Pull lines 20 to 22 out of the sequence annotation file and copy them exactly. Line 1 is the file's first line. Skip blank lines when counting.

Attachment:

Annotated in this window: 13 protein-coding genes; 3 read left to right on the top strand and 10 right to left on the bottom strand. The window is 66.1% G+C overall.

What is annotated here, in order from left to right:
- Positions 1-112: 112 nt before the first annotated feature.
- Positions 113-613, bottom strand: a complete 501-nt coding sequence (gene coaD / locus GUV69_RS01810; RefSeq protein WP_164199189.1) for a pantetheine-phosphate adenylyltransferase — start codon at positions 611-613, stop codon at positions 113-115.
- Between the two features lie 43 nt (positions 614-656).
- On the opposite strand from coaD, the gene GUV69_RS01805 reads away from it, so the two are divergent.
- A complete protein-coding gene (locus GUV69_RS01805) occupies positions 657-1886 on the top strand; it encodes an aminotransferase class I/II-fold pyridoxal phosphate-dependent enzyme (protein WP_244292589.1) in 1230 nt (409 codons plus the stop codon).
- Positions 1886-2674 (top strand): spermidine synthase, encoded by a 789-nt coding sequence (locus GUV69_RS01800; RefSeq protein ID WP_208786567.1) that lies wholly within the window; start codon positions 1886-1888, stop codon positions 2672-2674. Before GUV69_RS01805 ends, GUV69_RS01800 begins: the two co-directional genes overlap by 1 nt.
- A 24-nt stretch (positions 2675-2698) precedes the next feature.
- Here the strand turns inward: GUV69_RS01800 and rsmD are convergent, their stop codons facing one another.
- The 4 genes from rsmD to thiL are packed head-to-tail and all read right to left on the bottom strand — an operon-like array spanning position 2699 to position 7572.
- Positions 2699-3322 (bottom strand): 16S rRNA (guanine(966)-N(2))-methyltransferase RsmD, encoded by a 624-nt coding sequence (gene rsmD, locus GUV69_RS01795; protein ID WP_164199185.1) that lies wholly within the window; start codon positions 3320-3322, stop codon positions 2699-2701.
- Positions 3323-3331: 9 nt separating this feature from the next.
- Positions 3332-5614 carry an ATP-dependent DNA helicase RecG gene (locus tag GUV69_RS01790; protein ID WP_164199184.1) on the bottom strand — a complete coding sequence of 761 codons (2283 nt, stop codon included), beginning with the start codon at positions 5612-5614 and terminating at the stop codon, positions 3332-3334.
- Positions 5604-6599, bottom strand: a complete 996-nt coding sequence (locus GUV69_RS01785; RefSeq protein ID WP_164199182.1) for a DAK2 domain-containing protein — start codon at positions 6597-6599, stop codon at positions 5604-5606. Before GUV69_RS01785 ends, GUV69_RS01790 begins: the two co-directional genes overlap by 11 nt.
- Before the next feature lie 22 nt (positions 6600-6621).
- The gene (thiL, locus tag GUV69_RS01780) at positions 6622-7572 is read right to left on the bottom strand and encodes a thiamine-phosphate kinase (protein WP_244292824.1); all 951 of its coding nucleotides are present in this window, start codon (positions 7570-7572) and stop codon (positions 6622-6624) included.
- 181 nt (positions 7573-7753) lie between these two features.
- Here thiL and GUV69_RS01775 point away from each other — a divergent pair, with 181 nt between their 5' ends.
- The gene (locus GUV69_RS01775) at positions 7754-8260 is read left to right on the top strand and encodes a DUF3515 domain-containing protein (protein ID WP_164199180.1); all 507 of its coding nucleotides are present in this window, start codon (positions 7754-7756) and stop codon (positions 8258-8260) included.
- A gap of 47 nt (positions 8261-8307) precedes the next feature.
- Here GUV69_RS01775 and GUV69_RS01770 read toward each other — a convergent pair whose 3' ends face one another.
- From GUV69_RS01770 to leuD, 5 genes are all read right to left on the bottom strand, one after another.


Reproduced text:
- The gene (locus GUV69_RS01775) at positions 7754-8260 is read left to right on the top strand and encodes a DUF3515 domain-containing protein (protein ID WP_164199180.1); all 507 of its coding nucleotides are present in this window, start codon (positions 7754-7756) and stop codon (positions 8258-8260) included.
- A gap of 47 nt (positions 8261-8307) precedes the next feature.
- Here GUV69_RS01775 and GUV69_RS01770 read toward each other — a convergent pair whose 3' ends face one another.